"" Thank you, I proudly accept this gavel as a symbol of my role as the AUCD Board of Directors. As my first official act it is my pleasure to thank you for your leadership, and mentorship over this past year, and present you with AUCD's President's Award. In recognition of your successful term of office on the AUCD Board of Directors, I have learned much from you over this past year, frankly the last five years on the board. And our network, and our board have grown stronger under your leadership. Thank you Celia. (Applause).
"" Now can I go right? (Laughter) That's what she asked. I would also like the take this time to present award to our other outgoing board members. These awards are given each year in appreciation of board member service and commitment to the association and our network as I call your name, please come up to the stage. Our service to the organization award go to our outgoing and final past President, Olivia Raynor. (Applause) Our outgoing secretary, Philip Wilson. (Applause). Our outgoing at-large member, Harolyn Belcher. (Applause). Our outgoing council on Leadership And Advocacy Co-chair, Mark Smith. (Applause)Our outgoing community education and Dissemination Council Chair, Jerry Alliston. (Applause). Our outgoing two-term trainee representative, Zipporah Levi-Shackleford. (Applause). (Laughter).
"" All right. Please welcome, please thank you again. Thank you again. Thanks for your hard work and commitment to the Board. Now let's move to the fun part of Wednesday morning meetings. The door prizes. Kristine F you would come to the stage. Excellent. All right. This year, we are giving awa, four pieces of high-tech quality merchandise, some of which I had to learn how to pronounce, it's beyond my age range at this point. We are giving away a Bohm Noise Canceling Headphones. An IRISPen Air 7 Wireless Scanning Pen, a FitBit Charge 2 and last but not least a Sonos Play: 3 Wireless Speaker. Remember, that holders of the raffle ticket must be present to win, get out your tickets folk to ensure a transparent process, we will be having AUCD staff do the actual drawing of the numbers and I will present the prizes, if we don't have a winner on the first try, we will continue to pull numbers until we do. (Laughter) The first is the Bohm Noise Canceling Headphones. Number 466.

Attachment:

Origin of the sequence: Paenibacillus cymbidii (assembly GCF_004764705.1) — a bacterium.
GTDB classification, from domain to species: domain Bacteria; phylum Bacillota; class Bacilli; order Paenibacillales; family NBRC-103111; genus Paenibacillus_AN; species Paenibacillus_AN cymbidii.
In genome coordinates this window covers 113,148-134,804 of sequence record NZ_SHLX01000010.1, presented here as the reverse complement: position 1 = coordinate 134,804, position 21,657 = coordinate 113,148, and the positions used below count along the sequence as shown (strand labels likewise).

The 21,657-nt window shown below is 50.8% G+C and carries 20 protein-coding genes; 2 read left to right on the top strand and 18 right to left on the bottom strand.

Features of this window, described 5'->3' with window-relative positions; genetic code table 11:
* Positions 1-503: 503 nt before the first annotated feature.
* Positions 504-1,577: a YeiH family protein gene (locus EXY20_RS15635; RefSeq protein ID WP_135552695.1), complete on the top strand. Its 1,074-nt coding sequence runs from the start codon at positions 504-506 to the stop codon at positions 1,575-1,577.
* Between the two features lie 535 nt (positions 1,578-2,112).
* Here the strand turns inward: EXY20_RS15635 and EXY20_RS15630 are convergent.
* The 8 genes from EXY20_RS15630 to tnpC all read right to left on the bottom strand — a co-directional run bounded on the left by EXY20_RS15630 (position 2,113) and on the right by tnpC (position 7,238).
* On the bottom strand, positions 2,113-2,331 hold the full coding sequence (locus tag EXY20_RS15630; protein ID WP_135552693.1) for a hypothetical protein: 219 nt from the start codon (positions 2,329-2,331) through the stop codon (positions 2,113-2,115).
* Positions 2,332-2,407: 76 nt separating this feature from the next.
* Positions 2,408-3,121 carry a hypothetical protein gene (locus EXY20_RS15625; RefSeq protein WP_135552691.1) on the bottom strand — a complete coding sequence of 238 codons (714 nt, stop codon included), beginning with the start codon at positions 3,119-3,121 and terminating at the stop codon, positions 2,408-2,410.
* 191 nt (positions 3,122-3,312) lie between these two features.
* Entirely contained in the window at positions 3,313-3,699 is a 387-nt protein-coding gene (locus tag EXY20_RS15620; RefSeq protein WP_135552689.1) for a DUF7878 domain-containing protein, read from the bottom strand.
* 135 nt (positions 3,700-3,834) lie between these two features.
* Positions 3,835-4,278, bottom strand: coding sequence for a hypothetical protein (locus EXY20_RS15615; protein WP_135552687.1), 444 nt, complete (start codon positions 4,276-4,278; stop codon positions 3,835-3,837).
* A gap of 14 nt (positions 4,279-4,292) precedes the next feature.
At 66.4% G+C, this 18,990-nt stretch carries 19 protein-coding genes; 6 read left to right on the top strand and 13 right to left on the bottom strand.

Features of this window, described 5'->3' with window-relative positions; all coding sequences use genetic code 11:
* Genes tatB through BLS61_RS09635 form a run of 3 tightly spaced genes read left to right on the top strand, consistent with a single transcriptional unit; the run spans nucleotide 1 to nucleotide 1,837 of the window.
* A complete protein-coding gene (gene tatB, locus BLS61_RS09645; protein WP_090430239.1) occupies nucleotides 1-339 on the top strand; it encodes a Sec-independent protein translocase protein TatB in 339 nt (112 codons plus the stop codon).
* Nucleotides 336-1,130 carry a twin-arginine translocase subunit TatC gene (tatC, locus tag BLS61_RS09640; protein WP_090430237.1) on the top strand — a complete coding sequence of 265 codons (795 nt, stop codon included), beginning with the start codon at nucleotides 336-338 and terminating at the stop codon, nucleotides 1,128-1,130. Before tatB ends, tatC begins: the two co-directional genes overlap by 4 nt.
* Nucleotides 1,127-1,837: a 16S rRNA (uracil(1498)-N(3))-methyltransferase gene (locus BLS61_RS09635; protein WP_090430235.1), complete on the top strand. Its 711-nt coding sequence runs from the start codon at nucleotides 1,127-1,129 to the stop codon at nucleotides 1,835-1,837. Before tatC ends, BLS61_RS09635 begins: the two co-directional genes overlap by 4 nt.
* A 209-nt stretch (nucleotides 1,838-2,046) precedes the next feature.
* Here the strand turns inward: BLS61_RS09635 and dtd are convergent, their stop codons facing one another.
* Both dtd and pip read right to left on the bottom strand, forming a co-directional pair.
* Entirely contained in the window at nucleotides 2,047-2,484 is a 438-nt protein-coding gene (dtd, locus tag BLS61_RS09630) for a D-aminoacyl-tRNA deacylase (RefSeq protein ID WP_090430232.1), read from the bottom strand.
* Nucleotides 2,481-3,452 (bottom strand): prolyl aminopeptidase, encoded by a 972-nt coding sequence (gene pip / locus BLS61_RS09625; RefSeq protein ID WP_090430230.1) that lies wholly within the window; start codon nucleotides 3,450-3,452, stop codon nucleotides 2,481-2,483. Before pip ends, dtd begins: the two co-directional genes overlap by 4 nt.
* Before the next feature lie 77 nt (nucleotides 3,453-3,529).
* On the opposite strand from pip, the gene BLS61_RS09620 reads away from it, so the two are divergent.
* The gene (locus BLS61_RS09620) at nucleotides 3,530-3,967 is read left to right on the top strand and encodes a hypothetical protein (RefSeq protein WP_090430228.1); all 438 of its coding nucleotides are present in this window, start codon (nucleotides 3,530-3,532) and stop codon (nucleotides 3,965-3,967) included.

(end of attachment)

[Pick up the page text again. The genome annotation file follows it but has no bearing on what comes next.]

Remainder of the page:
466. 117. 117. Do we have 117?
"" We have 466?
"" 466? Yes. Come on up! (Laughter) (Applause)Okay. The second is the IRISPen Air 7 Wireless Scanning Pen, number 259. 259. Quickly, --259! We have a winner. (Applause).
"" Third is the FitBit Charge 2. Number 363. 363. Number 47. 47 for the FitBit Charge 2. 281.
All right. Congratulations. The final prize is a Sonos Play: 3 Wireless Speaker. Number 489, 489.